But what I really wanted to say is that there are definitely three things that you can’t have too much of (sorry, I know that’s not strictly ‘too many’, but, my blog, my rules and all that …)

They’re faith, hope and love. I think I knew that before the lymphoma struck, but I certainly know it now. Thank you, St. Paul.

 

And now abide faith, hope, love, these three; but the greatest of these is love.

 

1 Corinthians 13, New King James Version

Written in response to this week’s #post40bloggers writing prompt

 

Overcoming my fear

 

I must say a word about fear. It is life’s only true opponent. Only fear can defeat life. It is a clever, treacherous adversary, how well I know. It has no decency, respects no law or convention, shows no mercy. It goes for your weakest spot, which it finds with unnerving ease. It begins in your mind, always … so you must fight hard to express it. You must fight hard to shine the light of words upon it. Because if you don’t, if your fear becomes a wordless darkness that you avoid, perhaps even manage to forget, you open yourself to further attacks of fear because you never truly fought the opponent who defeated you.

Yann Martel, Life of Pi

It’s been one heck of a week. On Monday morning I was contacted by the Derby Royal Hospital. They asked me to go in on Tuesday to see my consultant about the results of an MRI, ultrasound and needle biopsy that I’d had the week before. On Wednesday morning I had an operation to remove an enlarged lymph node from my neck so that a full biopsy could be performed. I go back again on Tuesday to have the stitches removed – and to find out what comes next.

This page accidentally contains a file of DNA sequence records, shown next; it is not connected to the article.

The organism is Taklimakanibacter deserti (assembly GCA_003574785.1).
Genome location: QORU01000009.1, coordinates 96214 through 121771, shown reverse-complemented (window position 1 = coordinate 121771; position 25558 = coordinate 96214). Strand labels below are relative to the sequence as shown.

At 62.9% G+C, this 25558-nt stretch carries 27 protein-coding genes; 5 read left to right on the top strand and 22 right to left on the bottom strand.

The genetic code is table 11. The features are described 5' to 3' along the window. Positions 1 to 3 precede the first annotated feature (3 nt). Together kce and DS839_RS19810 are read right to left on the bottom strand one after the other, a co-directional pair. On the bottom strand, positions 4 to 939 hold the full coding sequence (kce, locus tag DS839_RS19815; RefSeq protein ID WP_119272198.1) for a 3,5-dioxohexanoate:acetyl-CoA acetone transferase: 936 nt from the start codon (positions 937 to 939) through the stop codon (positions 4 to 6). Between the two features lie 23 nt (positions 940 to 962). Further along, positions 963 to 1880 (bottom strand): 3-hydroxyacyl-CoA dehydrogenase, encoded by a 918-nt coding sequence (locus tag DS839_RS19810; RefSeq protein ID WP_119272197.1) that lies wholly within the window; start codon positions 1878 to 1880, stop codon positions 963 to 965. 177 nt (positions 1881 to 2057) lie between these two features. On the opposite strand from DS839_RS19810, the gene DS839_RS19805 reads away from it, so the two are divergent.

I’m certain that talking and writing about what’s happening to me will help to defeat the fear of the unknown that I’m feeling. I shall prepare to face the worst, but carry on positively hoping for the best. It’s the changes that life brings which makes the journey worthwhile above all.

If you could go back in time and change one thing, what would it be?

I like a challenge. So when @post40bloggers tweeted this suggestion for something to write about earlier on this week, I started to think about what my answer might be. After all, there must be something that I’d want to change about my past? It’s a dangerous game though. Consider, for example, the views of two fictional doctors: